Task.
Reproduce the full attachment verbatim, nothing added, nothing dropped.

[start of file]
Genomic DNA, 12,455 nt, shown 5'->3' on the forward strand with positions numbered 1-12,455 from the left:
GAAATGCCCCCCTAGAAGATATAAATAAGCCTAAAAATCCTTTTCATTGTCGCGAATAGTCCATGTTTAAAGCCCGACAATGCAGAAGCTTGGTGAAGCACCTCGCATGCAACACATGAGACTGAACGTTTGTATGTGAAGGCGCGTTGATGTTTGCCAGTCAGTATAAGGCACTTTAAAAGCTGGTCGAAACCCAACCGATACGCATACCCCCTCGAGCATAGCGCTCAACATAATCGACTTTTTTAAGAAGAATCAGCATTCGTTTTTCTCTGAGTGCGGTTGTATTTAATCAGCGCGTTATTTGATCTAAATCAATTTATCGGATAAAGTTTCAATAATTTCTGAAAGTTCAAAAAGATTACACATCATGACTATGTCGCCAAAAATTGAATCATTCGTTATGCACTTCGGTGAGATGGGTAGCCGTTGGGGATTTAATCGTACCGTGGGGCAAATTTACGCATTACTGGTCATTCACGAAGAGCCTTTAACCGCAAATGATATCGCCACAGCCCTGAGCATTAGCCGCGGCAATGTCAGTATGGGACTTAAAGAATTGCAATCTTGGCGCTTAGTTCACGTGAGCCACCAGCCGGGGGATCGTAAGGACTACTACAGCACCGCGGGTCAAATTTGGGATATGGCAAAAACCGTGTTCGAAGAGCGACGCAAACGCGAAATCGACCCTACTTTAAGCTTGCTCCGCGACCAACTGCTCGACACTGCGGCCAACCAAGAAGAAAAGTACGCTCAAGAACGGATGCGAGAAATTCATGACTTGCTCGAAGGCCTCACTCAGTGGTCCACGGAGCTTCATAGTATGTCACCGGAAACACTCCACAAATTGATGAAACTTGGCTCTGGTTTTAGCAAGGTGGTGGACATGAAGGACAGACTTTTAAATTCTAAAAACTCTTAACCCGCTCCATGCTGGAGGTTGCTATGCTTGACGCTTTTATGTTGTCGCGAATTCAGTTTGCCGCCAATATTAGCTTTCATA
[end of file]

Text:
Genomic DNA, 12,455 nt, shown 5'->3' on the forward strand with positions numbered 1-12,455 from the left:
GAAATGCCCCCCTAGAAGATATAAATAAGCCTAAAAATCCTTTTCATTGTCGCGAATAGTCCATGTTTAAAGCCCGACAATGCAGAAGCTTGGTGAAGCACCTCGCATGCAACACATGAGACTGAACGTTTGTATGTGAAGGCGCGTTGATGTTTGCCAGTCAGTATAAGGCACTTTAAAAGCTGGTCGAAACCCAACCGATACGCATACCCCCTCGAGCATAGCGCTCAACATAATCGACTTTTTTAAGAAGAATCAGCATTCGTTTTTCTCTGAGTGCGGTTGTATTTAATCAGCGCGTTATTTGATCTAAATCAATTTATCGGATAAAGTTTCAATAATTTCTGAAAGTTCAAAAAGATTACACATCATGACTATGTCGCCAAAAATTGAATCATTCGTTATGCACTTCGGTGAGATGGGTAGCCGTTGGGGATTTAATCGTACCGTGGGGCAAATTTACGCATTACTGGTCATTCACGAAGAGCCTTTAACCGCAAATGATATCGCCACAGCCCTGAGCATTAGCCGCGGCAATGTCAGTATGGGACTTAAAGAATTGCAATCTTGGCGCTTAGTTCACGTGAGCCACCAGCCGGGGGATCGTAAGGACTACTACAGCACCGCGGGTCAAATTTGGGATATGGCAAAAACCGTGTTCGAAGAGCGACGCAAACGCGAAATCGACCCTACTTTAAGCTTGCTCCGCGACCAACTGCTCGACACTGCGGCCAACCAAGAAGAAAAGTACGCTCAAGAACGGATGCGAGAAATTCATGACTTGCTCGAAGGCCTCACTCAGTGGTCCACGGAGCTTCATAGTATGTCACCGGAAACACTCCACAAATTGATGAAACTTGGCTCTGGTTTTAGCAAGGTGGTGGACATGAAGGACAGACTTTTAAATTCTAAAAACTCTTAACCCGCTCCATGCTGGAGGTTGCTATGCTTGACGCTTTTATGTTGTCGCGAATTCAGTTTGCCGCCAATATTAGCTTTCATA